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Risk factors for hepatic veno-occlusive disease caused by Gynura segetum: a retrospective study
BMC Gastroenterologyvolume 18, Article number: 156 (2018)
Hepatic veno-occlusive disease (HVOD) caused by Gynura segetum has been increasingly reported in China in recent years. The aim of this retrospective study was to identify independent prognostic markers for survival in patients with Gynura segetum-induced HVOD and to evaluate the effect of anticoagulants and transjugular intrahepatic portosystemic shunt (TIPS) on survival rate.
Clinical data including symptoms, signs, imaging characteristics, laboratory test results, results of liver tissue biopsies, type of treatment during follow-up and clinical outcomes were collected. Univariate, multivariate and time-dependent Cox regression analyses were performed.
Survival rates were 91% (95% confidence interval [CI], 82–95%), 64% (95% CI, 53–69%) and 57% (95% CI, 51–65%) at 1, 3 and 60 months, respectively. Total bilirubin, albumin and hepatic encephalopathy were independent prognostic markers of survival. Anticoagulants were administered to 76% of the patients. Among 75 patients treated with anticoagulants, 49 patients (65.3%) were cured, whereas 26 patients (34.7%) died; the cure rate in anticoagulant-treated patients was higher than that of those not treated with anticoagulants (χ2 = 9.129, P = 0.004). Cure rate of the anticoagulation + TIPS treatment group was 64.3%, which was also higher than that of the non-anticoagulation group; however, this was not significantly different (χ2 = 3.938, P = 0.096).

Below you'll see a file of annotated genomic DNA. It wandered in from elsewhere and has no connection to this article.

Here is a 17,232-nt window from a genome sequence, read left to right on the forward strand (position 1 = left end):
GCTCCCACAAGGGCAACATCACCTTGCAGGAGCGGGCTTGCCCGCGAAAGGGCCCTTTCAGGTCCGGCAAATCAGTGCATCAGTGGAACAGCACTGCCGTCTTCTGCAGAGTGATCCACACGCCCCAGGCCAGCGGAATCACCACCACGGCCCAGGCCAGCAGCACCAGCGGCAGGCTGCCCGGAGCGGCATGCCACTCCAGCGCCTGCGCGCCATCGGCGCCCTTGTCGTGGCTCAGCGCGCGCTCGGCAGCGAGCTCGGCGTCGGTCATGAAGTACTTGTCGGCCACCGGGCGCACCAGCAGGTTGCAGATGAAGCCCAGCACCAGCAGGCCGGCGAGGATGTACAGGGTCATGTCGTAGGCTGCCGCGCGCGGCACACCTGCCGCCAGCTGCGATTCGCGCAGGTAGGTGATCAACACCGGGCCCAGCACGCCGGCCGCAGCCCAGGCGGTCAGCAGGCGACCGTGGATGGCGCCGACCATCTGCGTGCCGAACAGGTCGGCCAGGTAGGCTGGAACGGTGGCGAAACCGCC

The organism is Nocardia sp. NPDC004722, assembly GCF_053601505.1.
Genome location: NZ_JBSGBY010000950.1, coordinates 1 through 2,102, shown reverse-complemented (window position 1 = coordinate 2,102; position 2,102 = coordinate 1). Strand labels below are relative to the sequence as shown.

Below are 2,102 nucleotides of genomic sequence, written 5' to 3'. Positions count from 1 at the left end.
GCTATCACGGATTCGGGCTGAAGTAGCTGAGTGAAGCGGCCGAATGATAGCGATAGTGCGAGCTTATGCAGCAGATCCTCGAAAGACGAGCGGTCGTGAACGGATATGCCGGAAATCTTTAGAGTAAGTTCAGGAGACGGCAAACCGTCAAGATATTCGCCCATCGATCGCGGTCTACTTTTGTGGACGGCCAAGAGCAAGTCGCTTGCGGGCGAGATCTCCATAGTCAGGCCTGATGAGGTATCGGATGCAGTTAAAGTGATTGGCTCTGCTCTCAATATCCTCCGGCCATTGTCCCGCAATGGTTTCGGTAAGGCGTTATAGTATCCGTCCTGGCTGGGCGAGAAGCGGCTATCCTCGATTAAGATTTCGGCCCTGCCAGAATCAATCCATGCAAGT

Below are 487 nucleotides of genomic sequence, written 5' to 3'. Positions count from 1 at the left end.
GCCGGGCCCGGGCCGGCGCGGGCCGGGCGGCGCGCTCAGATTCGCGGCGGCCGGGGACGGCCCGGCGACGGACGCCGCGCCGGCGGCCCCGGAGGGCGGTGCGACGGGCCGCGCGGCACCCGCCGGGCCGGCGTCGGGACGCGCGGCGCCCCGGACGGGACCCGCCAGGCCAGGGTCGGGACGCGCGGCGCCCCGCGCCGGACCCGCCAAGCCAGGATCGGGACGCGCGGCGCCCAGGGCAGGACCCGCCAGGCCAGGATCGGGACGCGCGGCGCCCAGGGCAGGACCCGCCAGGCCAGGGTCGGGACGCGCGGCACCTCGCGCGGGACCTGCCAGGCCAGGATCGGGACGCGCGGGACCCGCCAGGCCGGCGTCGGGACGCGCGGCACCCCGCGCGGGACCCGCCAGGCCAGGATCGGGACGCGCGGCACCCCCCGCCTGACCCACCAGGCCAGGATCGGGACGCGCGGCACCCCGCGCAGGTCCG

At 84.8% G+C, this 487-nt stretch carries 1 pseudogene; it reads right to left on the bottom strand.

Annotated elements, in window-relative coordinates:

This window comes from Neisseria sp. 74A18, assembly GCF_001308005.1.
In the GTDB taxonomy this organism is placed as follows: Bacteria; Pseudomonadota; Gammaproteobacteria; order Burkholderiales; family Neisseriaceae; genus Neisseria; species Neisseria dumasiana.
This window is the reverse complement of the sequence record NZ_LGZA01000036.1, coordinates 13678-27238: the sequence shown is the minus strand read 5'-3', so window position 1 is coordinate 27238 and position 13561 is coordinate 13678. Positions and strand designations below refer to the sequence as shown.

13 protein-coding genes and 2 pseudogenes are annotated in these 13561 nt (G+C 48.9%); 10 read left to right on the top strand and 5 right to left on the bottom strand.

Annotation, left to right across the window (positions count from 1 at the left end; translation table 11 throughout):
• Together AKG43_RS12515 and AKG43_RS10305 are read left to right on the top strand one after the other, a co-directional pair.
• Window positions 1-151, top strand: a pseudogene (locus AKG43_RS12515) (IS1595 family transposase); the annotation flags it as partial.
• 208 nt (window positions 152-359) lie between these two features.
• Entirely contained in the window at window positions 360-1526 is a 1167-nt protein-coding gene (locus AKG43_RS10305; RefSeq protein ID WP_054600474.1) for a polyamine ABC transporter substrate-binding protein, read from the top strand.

The presence of hepatic encephalopathy, serum bilirubin and albumin levels were major prognostic factors for Gynura segetum-induced HVOD. Anticoagulation therapy significantly increased the cure rate; however, TIPS treatment did not have a beneficial effect on the cure rate.
Hepatic veno-occlusive disease (HVOD), also termed hepatic sinusoidal obstruction syndrome, is a rare clinical syndrome caused by several factors including high-dose chemotherapy before haematopoietic stem cell transplantation (HSCT) [1, 2], high-dose chemotherapy and ingestion of herbal compounds containing pyrrolizidine alkaloids (PAs) . In China, HVOD has rarely been reported in patients who received HSCT despite the large number of HSCT cases. HVOD caused by Gynura segetum (i.e. Tusanqi)-containing PAs, a Chinese medicinal herb used for self-medication as well as pain relief, hypertension and dissipation of blood stasis , has been increasingly reported in China in recent years [5,6,7].